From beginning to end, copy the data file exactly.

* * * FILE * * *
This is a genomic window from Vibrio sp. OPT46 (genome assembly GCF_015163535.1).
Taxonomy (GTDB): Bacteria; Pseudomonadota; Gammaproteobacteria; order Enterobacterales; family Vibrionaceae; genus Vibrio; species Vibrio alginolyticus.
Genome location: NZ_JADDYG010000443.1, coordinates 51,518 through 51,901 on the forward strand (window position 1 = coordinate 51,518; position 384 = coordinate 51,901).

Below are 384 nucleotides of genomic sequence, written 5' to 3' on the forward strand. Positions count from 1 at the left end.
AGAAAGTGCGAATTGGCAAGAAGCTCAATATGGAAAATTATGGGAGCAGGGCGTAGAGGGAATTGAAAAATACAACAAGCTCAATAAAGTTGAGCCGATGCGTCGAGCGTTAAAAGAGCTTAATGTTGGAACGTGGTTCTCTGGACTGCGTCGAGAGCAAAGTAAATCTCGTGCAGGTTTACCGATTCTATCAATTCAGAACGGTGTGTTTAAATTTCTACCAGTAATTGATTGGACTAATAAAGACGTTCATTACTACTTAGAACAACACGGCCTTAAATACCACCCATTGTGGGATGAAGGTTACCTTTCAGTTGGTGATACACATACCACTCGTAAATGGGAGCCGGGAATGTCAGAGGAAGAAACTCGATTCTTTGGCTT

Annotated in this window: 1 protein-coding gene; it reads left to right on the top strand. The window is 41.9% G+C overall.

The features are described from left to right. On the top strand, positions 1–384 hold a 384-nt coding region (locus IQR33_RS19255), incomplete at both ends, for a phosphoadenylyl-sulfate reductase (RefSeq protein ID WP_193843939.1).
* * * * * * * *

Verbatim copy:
This is a genomic window from Vibrio sp. OPT46 (genome assembly GCF_015163535.1).
Taxonomy (GTDB): Bacteria; Pseudomonadota; Gammaproteobacteria; order Enterobacterales; family Vibrionaceae; genus Vibrio; species Vibrio alginolyticus.
Genome location: NZ_JADDYG010000443.1, coordinates 51,518 through 51,901 on the forward strand (window position 1 = coordinate 51,518; position 384 = coordinate 51,901).

Below are 384 nucleotides of genomic sequence, written 5' to 3' on the forward strand. Positions count from 1 at the left end.
AGAAAGTGCGAATTGGCAAGAAGCTCAATATGGAAAATTATGGGAGCAGGGCGTAGAGGGAATTGAAAAATACAACAAGCTCAATAAAGTTGAGCCGATGCGTCGAGCGTTAAAAGAGCTTAATGTTGGAACGTGGTTCTCTGGACTGCGTCGAGAGCAAAGTAAATCTCGTGCAGGTTTACCGATTCTATCAATTCAGAACGGTGTGTTTAAATTTCTACCAGTAATTGATTGGACTAATAAAGACGTTCATTACTACTTAGAACAACACGGCCTTAAATACCACCCATTGTGGGATGAAGGTTACCTTTCAGTTGGTGATACACATACCACTCGTAAATGGGAGCCGGGAATGTCAGAGGAAGAAACTCGATTCTTTGGCTT

Annotated in this window: 1 protein-coding gene; it reads left to right on the top strand. The window is 41.9% G+C overall.

The features are described from left to right. On the top strand, positions 1–384 hold a 384-nt coding region (locus IQR33_RS19255), incomplete at both ends, for a phosphoadenylyl-sulfate reductase (RefSeq protein ID WP_193843939.1).